Disabled, Once Homeless, Greek American Now Running for California City Council Seat

    Konstantine Anthony with his partner and their son. Photo: courtesy Konstantine Anthony

    Konstantine Anthony, 38, who is running as a candidate for Burbank, California’s City Council, knows what it is like to be homeless, being forced to sleep in a car and on a friend’s sofa.

    “I understand what it means to lose your house, have nowhere to go, sleep in your car, ask a friend for a couch — while still having a job and earning a living and not being able to afford a place to live,” he told the Los Angeles Times in a recent interview.

    Anthony, who described himself as a Democratic Sociaiist on the website berniecrats.com, is running for one of two empty Burbank city council seats, in an election which will be decided on November 3, 2020. Burbank, located twelve miles northwest of downtown Los Angeles, has a population of 105,000.

    The candidate, who has been a resident of Burbank since 2004, is interested in the imposition of rent control in the city, which he believes will “encourage people to invest in properties in Burbank.” He is also championing the hiring of local vendors, rather than outside interests, for city contracts, according to the Times.

    Disabled Renter for Housing Justice in Burbank

    We’re facing unprecedented times. I’m running for city council because it’s time for an unprecedented candidate. Let's build a solidarity movement of working-class Burbankers to enact a sweeping progressive agenda and make the real changes that all of us deserve.Donate: http://KonstantineAnthony.comVolunteer: https://forms.gle/DaegGP12o4t3ceqp7

    Posted by Konstantine Anthony for Burbank City Council on Monday, May 4, 2020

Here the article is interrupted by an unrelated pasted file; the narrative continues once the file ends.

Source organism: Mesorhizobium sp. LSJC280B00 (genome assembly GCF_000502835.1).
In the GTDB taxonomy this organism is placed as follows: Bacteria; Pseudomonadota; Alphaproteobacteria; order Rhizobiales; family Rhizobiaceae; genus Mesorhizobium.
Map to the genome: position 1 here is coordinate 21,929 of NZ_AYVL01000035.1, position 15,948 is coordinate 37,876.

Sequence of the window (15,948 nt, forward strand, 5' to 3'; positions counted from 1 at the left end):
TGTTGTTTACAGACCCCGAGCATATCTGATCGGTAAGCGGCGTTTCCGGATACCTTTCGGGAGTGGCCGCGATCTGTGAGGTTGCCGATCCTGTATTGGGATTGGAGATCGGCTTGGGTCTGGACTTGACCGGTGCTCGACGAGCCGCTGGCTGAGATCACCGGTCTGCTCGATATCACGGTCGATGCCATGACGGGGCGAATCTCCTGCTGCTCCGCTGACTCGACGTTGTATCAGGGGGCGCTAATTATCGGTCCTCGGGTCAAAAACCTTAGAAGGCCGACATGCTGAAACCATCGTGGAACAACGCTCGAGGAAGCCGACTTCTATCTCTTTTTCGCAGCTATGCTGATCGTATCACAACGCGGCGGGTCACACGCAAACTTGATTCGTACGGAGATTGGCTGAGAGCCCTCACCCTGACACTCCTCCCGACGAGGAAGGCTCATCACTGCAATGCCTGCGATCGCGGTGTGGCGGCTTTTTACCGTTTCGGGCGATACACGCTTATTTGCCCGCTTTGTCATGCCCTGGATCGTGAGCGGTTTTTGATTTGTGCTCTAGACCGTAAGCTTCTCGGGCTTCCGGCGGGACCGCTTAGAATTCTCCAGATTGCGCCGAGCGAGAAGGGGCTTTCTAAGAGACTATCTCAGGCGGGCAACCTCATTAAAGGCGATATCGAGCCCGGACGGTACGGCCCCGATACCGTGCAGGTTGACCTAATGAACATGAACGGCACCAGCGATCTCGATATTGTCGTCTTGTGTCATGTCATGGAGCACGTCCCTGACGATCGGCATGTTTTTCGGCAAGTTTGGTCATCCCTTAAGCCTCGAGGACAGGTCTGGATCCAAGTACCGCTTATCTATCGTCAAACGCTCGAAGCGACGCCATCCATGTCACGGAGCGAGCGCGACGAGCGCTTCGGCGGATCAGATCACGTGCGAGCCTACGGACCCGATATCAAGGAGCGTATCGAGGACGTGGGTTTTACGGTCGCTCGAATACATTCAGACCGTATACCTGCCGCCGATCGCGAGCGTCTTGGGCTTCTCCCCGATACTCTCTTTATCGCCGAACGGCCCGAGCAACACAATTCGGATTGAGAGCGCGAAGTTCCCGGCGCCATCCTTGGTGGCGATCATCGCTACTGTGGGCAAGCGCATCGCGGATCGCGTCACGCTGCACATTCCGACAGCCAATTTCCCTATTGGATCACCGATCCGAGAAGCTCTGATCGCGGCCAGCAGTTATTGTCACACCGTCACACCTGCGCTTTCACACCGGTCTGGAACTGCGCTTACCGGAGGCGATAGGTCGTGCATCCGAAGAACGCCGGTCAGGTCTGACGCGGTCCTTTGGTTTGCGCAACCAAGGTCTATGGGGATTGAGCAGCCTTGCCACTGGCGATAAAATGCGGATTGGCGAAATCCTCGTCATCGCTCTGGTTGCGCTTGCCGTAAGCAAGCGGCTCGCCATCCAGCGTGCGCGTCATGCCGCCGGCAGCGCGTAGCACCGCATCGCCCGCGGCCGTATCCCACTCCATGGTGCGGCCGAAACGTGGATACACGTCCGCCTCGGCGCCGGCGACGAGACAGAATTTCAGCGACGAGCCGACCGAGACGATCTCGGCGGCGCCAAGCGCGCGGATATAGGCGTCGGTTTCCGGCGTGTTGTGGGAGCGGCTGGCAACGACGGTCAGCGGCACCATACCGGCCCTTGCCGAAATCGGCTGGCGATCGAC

In his past campaigns, Anthony focused such issues as affordable housing, rent control, and labor representation for “gig workers”, such as Uber and Lyft drivers.

    “Three years ago, I ran for City Council on a progressive agenda which was unapologetically bold and far-reaching, ranging from homelessness to housing justice to community policing,” he explained to the Times.

    “That year, our campaign reframed the conversation around working families and our city’s most vulnerable residents,” recalled Anthony, in a written statement.

    “These aren’t just political issues to me – they’re personal. As an Uber driver, I’ve watched my wages fall, with no union to protect me or negotiate on my behalf. As a formerly homeless Burbanker, I know the anguish of sleeping in a car every night,” he added.

    “Many employers won’t hire me because I’m autistic, and those that do rarely make accommodations. For these reasons, I have always been ‘behind the eight ball,’ struggling to keep up. If not for a helping hand when I needed it most, I easily could have fallen down a different path,” noted Anthony.